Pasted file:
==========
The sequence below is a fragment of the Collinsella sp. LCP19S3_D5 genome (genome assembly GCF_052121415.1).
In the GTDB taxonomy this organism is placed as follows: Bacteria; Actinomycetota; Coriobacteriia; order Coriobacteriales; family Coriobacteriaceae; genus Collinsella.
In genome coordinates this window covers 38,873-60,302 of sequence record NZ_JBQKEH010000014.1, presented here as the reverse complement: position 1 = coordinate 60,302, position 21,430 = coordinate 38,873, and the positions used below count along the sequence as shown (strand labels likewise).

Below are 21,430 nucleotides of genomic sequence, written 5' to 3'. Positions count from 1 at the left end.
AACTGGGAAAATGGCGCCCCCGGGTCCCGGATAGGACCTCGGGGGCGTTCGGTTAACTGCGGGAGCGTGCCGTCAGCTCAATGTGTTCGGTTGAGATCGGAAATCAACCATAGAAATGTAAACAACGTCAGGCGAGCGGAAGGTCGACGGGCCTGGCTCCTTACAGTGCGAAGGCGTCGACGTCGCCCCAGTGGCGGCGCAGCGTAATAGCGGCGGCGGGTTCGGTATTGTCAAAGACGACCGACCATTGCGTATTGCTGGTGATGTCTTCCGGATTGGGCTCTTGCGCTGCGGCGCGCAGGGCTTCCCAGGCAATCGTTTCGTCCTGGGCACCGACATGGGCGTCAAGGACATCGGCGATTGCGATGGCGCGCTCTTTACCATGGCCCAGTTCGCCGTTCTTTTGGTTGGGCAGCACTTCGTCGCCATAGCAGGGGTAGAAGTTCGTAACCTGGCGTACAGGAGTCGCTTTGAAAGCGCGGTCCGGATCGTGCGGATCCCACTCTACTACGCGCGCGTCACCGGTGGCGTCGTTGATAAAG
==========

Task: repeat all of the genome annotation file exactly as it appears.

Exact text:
The sequence below is a fragment of the Collinsella sp. LCP19S3_D5 genome (genome assembly GCF_052121415.1).
In the GTDB taxonomy this organism is placed as follows: Bacteria; Actinomycetota; Coriobacteriia; order Coriobacteriales; family Coriobacteriaceae; genus Collinsella.
In genome coordinates this window covers 38,873-60,302 of sequence record NZ_JBQKEH010000014.1, presented here as the reverse complement: position 1 = coordinate 60,302, position 21,430 = coordinate 38,873, and the positions used below count along the sequence as shown (strand labels likewise).

Below are 21,430 nucleotides of genomic sequence, written 5' to 3'. Positions count from 1 at the left end.
AACTGGGAAAATGGCGCCCCCGGGTCCCGGATAGGACCTCGGGGGCGTTCGGTTAACTGCGGGAGCGTGCCGTCAGCTCAATGTGTTCGGTTGAGATCGGAAATCAACCATAGAAATGTAAACAACGTCAGGCGAGCGGAAGGTCGACGGGCCTGGCTCCTTACAGTGCGAAGGCGTCGACGTCGCCCCAGTGGCGGCGCAGCGTAATAGCGGCGGCGGGTTCGGTATTGTCAAAGACGACCGACCATTGCGTATTGCTGGTGATGTCTTCCGGATTGGGCTCTTGCGCTGCGGCGCGCAGGGCTTCCCAGGCAATCGTTTCGTCCTGGGCACCGACATGGGCGTCAAGGACATCGGCGATTGCGATGGCGCGCTCTTTACCATGGCCCAGTTCGCCGTTCTTTTGGTTGGGCAGCACTTCGTCGCCATAGCAGGGGTAGAAGTTCGTAACCTGGCGTACAGGAGTCGCTTTGAAAGCGCGGTCCGGATCGTGCGGATCCCACTCTACTACGCGCGCGTCACCGGTGGCGTCGTTGATAAAG